Of course there’s the handling to consider, with both gravity and inertia eventually surpassing the efficiency of even Mercedes’ best efforts. In fairness the heft of the GLS’ steering is surprisingly well-weighted despite the additional power steering requirements, though body roll at speed – particularly those the GLS 63 can do without breaking sweat – makes hitting the apex quite hard. Mayhap you need the Force to be strong in your family to do so.
What about the cabin and design?
As for the interior, Rolls Royce’s ‘Magic Carpet’ motto has a fair rival. With the throttle within reasonable range the AMG fury is substituted with executive jet panache, and the interior amenities are of typical German brilliance. Some may find worth in mentioning you can seat seven fully-grown adults in comfort, but the main feature is that the GLS is so big, the kids can actually play ‘hide and seek’ during a long trek.
Of course, the interior does have its issues. The touchpads connecting to the infotainment system for instance are – deep breath – largely pointless. You have three of them, including two on the Alcantara steering wheel and another where some time ago there used to be a gearlever. They are so sensitive though that you find yourself inadvertently changing the radio station, the dashboard gauges and the GPS destination when all you’re trying to do is change the ambient interior lighting from red to blue. I also have to question why Mercedes seems so fascinated with sub-menus with its infotainment systems, why the Self Park function seems to pick and choose which days it will work as it should, and also the sensitivity of the Lane Assist, which seems to assume I’m incapable of driving in a straight line without back-up. If the GLS 63 were hovering around the Sarlacc Pit, we doubt R2-D2 would have nailed his shot.
Yeah. One thing that concerns me is the price, which at $142K is nothing to sneer at, given that this figure is some $40K more than Mercedes’ equally excellent GLS 500. The suspension for instance only slightly tighter, despite AMG’s tweaks, the steering only slightly more pointed and the overall feel is no lighter. Similarly the GLS 500 is just as practical, comfortable and refined as its higher-powered sibling. Admittedly acceleration is another matter entirely, and while this alone cannot justify that five-digit price hike, a 2580kg planetoid capable of 0-100kph in 4.6 seconds is certainly a very convincing argument.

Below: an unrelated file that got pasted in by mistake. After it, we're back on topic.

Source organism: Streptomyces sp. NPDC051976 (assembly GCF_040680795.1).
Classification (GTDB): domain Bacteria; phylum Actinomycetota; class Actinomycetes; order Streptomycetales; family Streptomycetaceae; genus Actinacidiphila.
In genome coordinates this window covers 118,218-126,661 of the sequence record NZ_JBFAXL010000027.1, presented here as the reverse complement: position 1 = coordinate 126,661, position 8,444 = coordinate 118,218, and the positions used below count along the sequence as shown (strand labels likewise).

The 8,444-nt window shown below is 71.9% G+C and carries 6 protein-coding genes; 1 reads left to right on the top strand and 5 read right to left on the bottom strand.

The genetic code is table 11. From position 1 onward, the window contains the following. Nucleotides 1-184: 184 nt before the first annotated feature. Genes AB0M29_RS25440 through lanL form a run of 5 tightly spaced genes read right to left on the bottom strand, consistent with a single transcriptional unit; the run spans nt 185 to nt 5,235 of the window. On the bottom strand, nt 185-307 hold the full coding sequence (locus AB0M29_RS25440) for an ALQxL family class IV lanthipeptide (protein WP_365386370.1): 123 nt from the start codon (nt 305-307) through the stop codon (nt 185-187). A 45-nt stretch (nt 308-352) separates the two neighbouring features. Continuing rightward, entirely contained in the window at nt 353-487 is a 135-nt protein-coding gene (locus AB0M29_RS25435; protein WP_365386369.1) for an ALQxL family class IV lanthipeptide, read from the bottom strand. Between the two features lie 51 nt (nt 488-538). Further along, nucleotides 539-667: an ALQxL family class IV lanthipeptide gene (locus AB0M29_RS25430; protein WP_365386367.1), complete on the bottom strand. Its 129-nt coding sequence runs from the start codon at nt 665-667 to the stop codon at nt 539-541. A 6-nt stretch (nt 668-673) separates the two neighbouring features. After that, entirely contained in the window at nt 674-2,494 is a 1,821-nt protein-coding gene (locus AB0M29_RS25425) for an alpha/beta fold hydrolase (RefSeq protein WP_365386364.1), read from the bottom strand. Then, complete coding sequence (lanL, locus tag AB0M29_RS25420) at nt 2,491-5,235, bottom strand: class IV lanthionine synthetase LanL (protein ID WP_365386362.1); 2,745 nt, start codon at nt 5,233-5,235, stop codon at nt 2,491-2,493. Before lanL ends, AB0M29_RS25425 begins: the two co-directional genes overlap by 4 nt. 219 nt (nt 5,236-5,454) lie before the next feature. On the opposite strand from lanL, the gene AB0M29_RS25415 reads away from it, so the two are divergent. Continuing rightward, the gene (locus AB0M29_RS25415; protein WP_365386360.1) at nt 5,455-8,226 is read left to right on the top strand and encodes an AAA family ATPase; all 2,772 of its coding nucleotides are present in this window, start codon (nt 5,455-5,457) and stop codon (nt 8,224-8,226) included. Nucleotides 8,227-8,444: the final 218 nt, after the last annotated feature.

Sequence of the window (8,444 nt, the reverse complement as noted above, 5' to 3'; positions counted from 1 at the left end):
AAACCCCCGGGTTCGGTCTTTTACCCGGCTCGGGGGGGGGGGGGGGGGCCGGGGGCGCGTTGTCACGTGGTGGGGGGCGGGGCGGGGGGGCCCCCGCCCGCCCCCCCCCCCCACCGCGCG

So, overall verdict?
These are sizeable dents to the hull, but these are not enough to squash my enthusiasm for the Mercedes-AMG GLS 63. Yes, it’s pricey, it’s heavy through the corners, and practicality of the infotainment system can be called into question. And yet, at the same time, it’s fantastically quick, beautifully built, and, for a vehicle of its size, still impressively manoeuvrable. Should you be a head of state or a crime mogul on Tatooine with bounty money burning a hole in your pocket, you may be interested to know that Range Rover’s luxury SUV limo isn’t your only choice, nor is the unparalleled speed of an AMG V8 to be missed out on.
As a side note, did you ever notice that Jabba the Hutt smoked shisha? Or that the bloated one was originally meant to debut in A New Hope? In fact, screw it, where’s that copy of Return of the Jedi…
- Technical specifications available on page 2